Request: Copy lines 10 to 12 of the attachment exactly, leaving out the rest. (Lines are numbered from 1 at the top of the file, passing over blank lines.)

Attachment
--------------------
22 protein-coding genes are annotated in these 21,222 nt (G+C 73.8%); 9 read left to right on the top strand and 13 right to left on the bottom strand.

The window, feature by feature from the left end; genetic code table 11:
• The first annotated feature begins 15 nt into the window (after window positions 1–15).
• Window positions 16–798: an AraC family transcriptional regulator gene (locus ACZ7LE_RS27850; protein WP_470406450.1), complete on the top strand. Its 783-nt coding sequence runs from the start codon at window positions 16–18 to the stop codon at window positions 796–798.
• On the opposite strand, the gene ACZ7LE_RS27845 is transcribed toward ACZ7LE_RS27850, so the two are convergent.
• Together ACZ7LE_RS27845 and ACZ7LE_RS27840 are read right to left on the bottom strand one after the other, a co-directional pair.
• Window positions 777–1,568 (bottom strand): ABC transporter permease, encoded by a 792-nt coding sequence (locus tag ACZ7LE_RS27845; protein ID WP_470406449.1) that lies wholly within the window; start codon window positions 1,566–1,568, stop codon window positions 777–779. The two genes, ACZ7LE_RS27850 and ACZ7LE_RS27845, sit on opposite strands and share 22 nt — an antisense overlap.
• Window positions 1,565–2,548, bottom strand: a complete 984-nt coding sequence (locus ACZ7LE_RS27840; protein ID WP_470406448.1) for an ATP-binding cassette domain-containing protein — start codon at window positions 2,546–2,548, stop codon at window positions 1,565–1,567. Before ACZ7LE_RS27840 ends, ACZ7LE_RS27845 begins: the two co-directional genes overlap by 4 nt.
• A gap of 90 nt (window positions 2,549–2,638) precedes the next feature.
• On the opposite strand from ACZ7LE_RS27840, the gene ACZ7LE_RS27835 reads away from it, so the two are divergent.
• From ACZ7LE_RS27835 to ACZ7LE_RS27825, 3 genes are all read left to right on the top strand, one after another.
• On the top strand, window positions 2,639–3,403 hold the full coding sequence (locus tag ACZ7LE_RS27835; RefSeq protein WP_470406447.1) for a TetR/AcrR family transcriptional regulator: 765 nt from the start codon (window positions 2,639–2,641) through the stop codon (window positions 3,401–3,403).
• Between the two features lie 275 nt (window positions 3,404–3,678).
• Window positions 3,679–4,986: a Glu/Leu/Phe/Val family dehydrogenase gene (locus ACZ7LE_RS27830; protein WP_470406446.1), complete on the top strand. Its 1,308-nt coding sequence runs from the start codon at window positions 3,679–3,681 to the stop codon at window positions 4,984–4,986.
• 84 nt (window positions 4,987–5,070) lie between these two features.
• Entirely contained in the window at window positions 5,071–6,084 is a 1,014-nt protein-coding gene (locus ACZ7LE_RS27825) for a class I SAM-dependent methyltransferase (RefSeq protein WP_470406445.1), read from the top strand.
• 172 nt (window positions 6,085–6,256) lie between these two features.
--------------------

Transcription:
• On the opposite strand from ACZ7LE_RS27840, the gene ACZ7LE_RS27835 reads away from it, so the two are divergent.
• From ACZ7LE_RS27835 to ACZ7LE_RS27825, 3 genes are all read left to right on the top strand, one after another.
• On the top strand, window positions 2,639–3,403 hold the full coding sequence (locus tag ACZ7LE_RS27835; RefSeq protein WP_470406447.1) for a TetR/AcrR family transcriptional regulator: 765 nt from the start codon (window positions 2,639–2,641) through the stop codon (window positions 3,401–3,403).